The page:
Given the fact that the Starship lunar edition lacks ailerons and therefore cannot reenter Earth's atmosphere (and survive, that is), a one-way-only design doesn't seem that farfetched.

The Lunar Starship (Moonship?) is very much going to be reused. That is a crucial element of SpaceX's bid, and makes it different from both Dynetics' and the National Team's bids, both of which were only partially reusable. (The National Team's lander leaves the descent element behind when it launches from the Moon, and Dynetics' lander has drop tanks that it drops during descent.)

While the current contract is only for two flights, in the future, there are going to be more contracts.

The fact that the Lunar Starship does not need the recovery hardware for atmospheric reentry, is a quirk in the Artemis mission architecture, which simply could not foresee a vehicle capable of from Earth to the Moon and back. Therefore, NASA only asked for a lander that can go from the Lunar Gateway to the Moon and back, and that is what SpaceX designed for them.

If, in the future, NASA decides that the whole SLS launches Orion, Orion docks to the Gateway, crew transfers from Orion to Gateway, HLS docks to Gateway, crew transfers from Gateway to HLS, HLS lands on the Moon, HLS launches back up to Gateway, crew transfers through Gateway to Orion, Orion goes back to Earth, meanwhile Gateway is re-supplied using Dragon XL dance is much too complicated, and they could just launch crew on Starship to the Moon and bring them back to Earth, then it is easy to put the recovery hardware back on and reduce the payload mass by 20 tons.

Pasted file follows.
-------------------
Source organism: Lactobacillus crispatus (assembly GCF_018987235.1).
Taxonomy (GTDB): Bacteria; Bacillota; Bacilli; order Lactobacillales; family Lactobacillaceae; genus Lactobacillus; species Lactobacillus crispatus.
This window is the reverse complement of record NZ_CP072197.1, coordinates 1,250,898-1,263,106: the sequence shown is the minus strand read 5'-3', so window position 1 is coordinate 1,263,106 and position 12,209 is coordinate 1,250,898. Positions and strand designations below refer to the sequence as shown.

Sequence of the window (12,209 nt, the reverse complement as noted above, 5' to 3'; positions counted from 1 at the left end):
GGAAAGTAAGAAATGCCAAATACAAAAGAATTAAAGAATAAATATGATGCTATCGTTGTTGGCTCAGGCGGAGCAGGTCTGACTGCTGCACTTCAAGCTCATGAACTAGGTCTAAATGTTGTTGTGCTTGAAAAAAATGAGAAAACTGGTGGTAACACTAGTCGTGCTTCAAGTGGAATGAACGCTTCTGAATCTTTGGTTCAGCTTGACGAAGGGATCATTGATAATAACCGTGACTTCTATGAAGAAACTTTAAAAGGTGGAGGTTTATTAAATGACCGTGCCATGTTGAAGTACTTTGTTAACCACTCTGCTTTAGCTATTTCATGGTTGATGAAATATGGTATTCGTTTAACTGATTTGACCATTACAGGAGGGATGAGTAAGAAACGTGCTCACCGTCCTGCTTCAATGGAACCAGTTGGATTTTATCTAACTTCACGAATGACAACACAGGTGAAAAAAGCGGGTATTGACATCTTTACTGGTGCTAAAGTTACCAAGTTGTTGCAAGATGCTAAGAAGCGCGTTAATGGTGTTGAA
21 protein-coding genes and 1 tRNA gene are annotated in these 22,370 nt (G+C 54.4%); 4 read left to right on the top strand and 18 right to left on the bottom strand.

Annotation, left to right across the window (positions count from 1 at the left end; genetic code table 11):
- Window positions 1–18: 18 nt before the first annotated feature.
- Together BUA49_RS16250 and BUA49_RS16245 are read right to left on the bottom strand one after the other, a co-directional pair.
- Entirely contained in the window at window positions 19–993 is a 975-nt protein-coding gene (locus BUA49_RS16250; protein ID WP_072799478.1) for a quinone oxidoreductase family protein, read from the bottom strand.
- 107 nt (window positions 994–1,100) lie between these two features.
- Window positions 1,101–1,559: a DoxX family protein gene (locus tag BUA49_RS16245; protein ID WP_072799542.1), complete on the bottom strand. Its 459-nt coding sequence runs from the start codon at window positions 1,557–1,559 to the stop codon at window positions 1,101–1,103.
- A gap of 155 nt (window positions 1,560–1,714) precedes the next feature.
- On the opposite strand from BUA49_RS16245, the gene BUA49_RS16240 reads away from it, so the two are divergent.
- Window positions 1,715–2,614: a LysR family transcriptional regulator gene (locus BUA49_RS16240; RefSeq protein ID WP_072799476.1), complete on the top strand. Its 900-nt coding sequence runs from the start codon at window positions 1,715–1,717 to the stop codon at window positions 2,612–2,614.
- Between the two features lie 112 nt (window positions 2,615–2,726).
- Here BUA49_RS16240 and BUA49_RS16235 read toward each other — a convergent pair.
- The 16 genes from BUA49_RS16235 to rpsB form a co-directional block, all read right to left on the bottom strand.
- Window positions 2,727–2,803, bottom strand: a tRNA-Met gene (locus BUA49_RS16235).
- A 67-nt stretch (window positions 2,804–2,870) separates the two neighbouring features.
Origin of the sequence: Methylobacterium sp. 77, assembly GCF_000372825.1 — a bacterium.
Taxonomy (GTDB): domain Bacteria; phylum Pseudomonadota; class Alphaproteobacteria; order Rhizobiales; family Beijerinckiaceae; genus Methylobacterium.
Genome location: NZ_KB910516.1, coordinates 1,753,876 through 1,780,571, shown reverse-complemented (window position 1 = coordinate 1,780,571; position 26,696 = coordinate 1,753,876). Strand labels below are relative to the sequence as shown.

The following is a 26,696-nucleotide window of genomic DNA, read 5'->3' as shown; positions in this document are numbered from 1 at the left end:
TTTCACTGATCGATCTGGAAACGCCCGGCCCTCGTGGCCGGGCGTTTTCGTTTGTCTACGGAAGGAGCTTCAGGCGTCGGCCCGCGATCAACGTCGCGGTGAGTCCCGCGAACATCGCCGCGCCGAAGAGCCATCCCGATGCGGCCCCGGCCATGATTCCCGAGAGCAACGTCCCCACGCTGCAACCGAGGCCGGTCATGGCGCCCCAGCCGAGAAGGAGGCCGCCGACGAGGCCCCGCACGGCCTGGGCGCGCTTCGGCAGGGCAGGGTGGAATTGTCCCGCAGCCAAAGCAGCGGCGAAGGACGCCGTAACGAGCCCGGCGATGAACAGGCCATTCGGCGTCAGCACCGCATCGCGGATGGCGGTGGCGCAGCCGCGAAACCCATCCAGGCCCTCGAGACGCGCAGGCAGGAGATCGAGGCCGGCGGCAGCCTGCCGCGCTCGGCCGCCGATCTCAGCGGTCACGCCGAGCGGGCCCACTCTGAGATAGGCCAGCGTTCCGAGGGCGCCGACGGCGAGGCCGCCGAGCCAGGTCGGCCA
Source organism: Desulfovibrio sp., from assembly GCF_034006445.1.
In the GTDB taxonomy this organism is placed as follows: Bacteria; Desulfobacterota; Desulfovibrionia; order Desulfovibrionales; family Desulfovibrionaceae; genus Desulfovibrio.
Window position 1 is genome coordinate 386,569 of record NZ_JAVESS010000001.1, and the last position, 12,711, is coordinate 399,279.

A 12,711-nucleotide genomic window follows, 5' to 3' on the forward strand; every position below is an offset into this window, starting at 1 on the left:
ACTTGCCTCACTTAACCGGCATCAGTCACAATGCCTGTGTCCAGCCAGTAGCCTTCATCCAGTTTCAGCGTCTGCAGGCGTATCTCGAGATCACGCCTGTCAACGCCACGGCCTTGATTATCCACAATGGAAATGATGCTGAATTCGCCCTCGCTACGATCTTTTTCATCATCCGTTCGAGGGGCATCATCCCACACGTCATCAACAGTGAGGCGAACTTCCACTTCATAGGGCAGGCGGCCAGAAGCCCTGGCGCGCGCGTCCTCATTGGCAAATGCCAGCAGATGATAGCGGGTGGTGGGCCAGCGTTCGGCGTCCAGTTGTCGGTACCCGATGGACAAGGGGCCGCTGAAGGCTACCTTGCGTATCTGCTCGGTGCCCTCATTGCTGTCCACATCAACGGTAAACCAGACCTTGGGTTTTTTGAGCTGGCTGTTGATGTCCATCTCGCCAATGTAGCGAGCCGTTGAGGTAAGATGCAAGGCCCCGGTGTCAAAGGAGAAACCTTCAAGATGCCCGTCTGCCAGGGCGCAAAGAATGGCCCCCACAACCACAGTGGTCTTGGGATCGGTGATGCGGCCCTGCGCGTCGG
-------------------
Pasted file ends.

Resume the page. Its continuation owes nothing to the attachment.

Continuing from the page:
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    $\begingroup$ I feel this answer doesn't address Mars very much. Is your answer trying to imply that the reason reuse is important for Mars is because Elon is in fact planning for Mars Starships to make multiple roundtrips? Also, can you elaborate on how the lunar Starship is going to be reused? Without ailerons, I'm confused about the reuse you're suggesting is there since they cannot return to Earth. Or have they added the ailerons back on? $\endgroup$
    – Drake P
    Apr 24 at 18:48
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    $\begingroup$ As I explain in the answer, NASA's Artemis architecture has the HLS only go between Gateway and Lunar surface. Starship will, IFF it gets selected for future contracts, do many flights from the Gateway to the Lunar surface, back to the Gateway, back down again, and so on, with trips to LEO for refueling in between. For Mars, the answer is simple: you need a huge amount of flights. It is trivially cheaper to fly multiple of those times with the same vehicle than to fly every flight with a new vehicle. $\endgroup$ Apr 24 at 19:12
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    $\begingroup$ As I also explained in the answer, it would be easy to not remove the flaps, if NASA decided to change the mission architecture to eliminate the use of SLS and Orion for launching crew from and returning them to Earth. The reason why the Lunar Starship doesn't have flaps is because the way NASA has specified the mission architecture, it doesn't need them. There is nothing inherent about Lunar Starship that prohibits it from having flaps. It simply doesn't need them. $\endgroup$ Apr 24 at 19:24
  • $\begingroup$ Starship may have the hardware to do Earth orbit -> Moon surface -> Earth reentry, but it doesn't have the fuel. The delta-V of that mission is about 8400 m/s, nearly as much as the 9200 m/s for Earth surface -> Earth orbit, and the practical limit for single-stage rockets is around 5000 m/s. It'll need to do a fuel stop somewhere (probably lunar orbit) in order to make the trip. $\endgroup$
    – Mark
    Apr 24 at 23:52